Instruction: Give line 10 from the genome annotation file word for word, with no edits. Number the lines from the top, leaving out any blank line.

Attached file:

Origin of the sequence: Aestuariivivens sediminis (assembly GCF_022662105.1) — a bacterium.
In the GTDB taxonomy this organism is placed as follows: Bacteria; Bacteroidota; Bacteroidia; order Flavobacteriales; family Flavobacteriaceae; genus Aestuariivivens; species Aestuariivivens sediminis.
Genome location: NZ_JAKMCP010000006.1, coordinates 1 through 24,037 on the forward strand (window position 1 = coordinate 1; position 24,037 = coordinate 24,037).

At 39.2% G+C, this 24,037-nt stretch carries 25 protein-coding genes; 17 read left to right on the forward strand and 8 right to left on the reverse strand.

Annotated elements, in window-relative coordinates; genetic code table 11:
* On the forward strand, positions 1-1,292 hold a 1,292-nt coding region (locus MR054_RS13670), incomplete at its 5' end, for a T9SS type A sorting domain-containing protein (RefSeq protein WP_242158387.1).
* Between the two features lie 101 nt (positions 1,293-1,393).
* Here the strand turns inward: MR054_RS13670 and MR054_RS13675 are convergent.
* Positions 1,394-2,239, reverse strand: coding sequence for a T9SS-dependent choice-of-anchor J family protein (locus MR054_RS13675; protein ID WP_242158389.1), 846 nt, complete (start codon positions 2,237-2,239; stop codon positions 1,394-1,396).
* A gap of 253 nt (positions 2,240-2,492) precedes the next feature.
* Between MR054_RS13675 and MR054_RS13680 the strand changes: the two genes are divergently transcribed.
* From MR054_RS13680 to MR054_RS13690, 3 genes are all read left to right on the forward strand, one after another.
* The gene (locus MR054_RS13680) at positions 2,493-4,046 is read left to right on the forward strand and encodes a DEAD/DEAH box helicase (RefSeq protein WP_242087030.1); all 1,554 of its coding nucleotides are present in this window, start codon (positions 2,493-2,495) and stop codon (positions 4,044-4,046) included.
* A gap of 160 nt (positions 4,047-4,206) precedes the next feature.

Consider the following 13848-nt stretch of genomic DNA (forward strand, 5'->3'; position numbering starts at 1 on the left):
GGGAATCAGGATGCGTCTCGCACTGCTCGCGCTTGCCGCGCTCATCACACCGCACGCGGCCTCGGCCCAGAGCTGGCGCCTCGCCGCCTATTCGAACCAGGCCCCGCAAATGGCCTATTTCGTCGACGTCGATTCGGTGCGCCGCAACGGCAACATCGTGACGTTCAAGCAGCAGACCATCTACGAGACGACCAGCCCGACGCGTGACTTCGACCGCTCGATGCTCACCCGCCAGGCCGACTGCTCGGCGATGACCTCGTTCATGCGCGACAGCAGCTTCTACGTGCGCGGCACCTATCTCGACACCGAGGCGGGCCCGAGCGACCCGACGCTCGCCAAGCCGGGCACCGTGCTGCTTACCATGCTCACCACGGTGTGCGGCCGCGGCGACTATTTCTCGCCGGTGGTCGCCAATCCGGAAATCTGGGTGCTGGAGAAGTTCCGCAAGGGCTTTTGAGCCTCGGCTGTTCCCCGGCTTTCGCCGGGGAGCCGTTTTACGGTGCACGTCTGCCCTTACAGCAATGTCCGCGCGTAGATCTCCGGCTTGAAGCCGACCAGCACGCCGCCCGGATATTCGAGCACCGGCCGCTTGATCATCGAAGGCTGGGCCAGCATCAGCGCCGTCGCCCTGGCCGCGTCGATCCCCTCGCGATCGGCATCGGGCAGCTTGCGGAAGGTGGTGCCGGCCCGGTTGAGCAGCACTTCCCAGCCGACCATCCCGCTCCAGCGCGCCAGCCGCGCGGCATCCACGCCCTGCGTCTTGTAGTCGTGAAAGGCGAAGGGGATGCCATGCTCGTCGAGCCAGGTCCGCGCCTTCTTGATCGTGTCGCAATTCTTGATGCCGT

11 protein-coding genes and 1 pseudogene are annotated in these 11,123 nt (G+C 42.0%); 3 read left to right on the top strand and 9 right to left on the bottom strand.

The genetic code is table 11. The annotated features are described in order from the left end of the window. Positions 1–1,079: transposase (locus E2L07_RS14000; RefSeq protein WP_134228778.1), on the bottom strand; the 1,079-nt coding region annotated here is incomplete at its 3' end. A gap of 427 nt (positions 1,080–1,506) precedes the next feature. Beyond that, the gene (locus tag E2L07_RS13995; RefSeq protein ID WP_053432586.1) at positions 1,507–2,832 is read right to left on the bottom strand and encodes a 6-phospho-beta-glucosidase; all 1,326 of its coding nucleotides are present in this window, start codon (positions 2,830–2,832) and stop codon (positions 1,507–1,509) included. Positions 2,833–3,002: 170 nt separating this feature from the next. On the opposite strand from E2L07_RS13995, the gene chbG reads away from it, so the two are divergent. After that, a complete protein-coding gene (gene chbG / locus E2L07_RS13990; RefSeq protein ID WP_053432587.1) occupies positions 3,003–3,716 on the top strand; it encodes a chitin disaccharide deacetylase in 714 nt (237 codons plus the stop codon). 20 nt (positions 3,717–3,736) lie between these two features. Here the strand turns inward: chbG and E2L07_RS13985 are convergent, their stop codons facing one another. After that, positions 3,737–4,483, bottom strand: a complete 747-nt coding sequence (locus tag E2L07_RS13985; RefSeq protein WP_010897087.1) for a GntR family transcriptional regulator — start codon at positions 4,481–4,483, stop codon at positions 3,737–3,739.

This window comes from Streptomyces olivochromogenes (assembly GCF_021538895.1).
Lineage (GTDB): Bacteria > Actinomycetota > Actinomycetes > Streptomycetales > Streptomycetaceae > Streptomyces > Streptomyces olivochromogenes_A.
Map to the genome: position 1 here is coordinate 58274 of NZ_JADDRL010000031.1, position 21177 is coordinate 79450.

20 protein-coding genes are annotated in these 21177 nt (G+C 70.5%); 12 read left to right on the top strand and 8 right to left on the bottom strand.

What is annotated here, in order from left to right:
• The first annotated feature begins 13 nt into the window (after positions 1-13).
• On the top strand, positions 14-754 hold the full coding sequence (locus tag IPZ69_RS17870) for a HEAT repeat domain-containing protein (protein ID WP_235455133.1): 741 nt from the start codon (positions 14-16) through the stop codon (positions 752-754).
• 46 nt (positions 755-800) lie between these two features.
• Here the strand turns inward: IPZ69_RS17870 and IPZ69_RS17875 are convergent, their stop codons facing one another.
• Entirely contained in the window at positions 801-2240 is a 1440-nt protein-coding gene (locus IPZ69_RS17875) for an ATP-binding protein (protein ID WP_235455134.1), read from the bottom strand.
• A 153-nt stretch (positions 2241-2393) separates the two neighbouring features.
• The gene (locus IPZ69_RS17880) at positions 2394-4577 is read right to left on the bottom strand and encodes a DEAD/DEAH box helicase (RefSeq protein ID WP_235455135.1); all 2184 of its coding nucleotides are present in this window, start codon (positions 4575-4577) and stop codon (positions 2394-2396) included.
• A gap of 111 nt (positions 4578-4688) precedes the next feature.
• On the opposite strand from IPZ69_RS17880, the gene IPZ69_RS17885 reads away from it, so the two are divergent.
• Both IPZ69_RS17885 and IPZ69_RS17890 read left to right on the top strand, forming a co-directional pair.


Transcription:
* A gap of 253 nt (positions 2,240-2,492) precedes the next feature.